This is the first of a multi-part series on Agile Retrospectives with David Horowitz who’s the CEO of Retrium, a company that builds tools to help you facilitate remote retrospectives. The links to Retrium’s Retrospectives Academy below are affiliate links, if you prefer to follow a link that takes you to Retrium’s site, but does not give anything back to the podcast, you can. Just follow this link: Retrium.com. On the other hand, if you want to help us grow this podcast, you can follow the links below or this link to Retrium’s Retrospective’s Academy.
In the first installment of the Agile Retrospectives Masterclass with David Horowitz, we talk about the basic setup for a successful retrospective. It all starts with what David calls the triangle of success: People, Process/facilitation, and Follow-through.
How to set up your Agile Retrospectives for success with the right people
As Scrum Masters prepare their retrospectives, the people-side of the retrospective is going to be a major focus point. From selecting the right people to checking that the conditions are in place for those people to share freely what they think will enable the team to perform better.
We discuss tips on how to set up the retrospective so that everyone feels safe, and ready to share their questions, concerns, and insights.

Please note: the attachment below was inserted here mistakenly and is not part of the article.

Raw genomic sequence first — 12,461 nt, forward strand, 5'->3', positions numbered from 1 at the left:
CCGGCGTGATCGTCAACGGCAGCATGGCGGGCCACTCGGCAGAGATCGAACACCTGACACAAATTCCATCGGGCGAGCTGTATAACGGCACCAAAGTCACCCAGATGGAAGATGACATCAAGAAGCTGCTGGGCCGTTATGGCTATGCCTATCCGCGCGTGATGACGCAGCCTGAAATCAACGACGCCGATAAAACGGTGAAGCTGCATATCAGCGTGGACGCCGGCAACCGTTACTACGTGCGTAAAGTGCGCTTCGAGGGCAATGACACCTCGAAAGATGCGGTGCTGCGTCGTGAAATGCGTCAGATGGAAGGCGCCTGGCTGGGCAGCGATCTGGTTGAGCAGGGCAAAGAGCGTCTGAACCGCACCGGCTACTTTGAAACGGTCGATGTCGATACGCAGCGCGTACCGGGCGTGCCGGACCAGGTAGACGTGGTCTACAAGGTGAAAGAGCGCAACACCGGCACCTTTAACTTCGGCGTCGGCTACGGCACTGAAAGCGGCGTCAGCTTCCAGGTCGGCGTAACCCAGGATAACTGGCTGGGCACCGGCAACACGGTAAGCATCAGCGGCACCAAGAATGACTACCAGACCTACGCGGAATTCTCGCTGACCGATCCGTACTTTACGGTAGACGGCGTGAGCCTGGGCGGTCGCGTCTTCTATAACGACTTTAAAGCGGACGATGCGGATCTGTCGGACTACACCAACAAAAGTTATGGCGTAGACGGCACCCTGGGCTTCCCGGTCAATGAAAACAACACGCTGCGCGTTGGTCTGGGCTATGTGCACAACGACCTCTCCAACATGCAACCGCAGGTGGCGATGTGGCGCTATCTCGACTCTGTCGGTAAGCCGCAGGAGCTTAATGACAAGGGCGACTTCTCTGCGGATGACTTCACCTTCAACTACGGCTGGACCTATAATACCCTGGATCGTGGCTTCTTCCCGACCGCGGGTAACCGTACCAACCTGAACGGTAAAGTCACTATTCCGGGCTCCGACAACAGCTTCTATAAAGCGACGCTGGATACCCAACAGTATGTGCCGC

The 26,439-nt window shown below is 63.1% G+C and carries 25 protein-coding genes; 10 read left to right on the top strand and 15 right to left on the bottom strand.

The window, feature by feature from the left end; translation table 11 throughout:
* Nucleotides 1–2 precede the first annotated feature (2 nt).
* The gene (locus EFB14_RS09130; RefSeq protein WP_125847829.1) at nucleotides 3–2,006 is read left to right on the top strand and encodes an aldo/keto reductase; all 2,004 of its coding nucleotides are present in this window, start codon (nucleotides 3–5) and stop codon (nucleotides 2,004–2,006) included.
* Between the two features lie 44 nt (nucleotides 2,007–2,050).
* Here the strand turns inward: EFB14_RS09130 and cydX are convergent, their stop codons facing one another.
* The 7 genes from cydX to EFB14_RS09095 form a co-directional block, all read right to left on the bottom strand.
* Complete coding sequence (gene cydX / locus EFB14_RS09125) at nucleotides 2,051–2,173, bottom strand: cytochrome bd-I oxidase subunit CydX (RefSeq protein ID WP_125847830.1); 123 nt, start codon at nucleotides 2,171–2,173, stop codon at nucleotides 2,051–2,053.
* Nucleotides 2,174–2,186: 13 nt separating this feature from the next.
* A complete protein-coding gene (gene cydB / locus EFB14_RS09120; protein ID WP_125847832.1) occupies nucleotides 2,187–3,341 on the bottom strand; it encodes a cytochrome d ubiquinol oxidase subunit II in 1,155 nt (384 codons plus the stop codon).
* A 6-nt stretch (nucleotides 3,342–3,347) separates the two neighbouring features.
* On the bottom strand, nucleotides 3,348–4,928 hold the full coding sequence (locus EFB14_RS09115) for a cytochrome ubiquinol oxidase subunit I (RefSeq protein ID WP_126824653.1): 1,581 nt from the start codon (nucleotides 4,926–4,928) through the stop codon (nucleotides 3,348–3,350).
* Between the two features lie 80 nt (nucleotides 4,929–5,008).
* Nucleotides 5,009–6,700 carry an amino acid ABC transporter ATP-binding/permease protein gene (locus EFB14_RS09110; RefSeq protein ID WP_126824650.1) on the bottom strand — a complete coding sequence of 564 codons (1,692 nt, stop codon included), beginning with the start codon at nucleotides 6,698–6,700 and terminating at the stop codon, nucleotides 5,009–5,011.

Preparing your Agile Retrospective Facilitation to ensure success
Once we have the right people in the room, and we know they are ready to contribute actively to the improvement of the team, then the next side of the success triangle comes into play: facilitation.
Facilitation is not a new aspect for Scrum Masters, it is one of the core skill sets we develop in this role. However, the facilitation of an Agile Retrospective requires a level of facilitation skills that goes beyond the day-to-day work.
We discuss what those aspects are, and share a book to help you push those skills to the next level: the Facilitator’s Guide to Participatory Decision-Making by Sam Kaner et al.
Follow-through: the reason we have Agile Retrospectives
Once the retrospective finishes, the next most important action is to follow-through and ensure that the team takes ownership of their insights, and the action(s) they defined during the retrospective. There’s a risk that teams will feel de-motivated and discouraged to participate in the retrospectives if the results of those retrospectives are not put into practice.
Stay tuned for the second part of this Masterclass, coming soon!
About David Horowitz
David Horowitz is the CEO of Retrium, a platform for agile retrospectives that has powered over 100,000 retrospectives from thousands of companies across the world.
Prior to co-founding Retrium, David spent a decade at The World Bank as an engineer turned Agile coach.
He has degrees in Computer Science and Economics from The University of Maryland and a Master’s Degree in Technology Management from The Wharton School of Business.
Learn more about Better Retrospectives with David Horowitz by accessing the FREE Retrospective’s Academy by Retrium.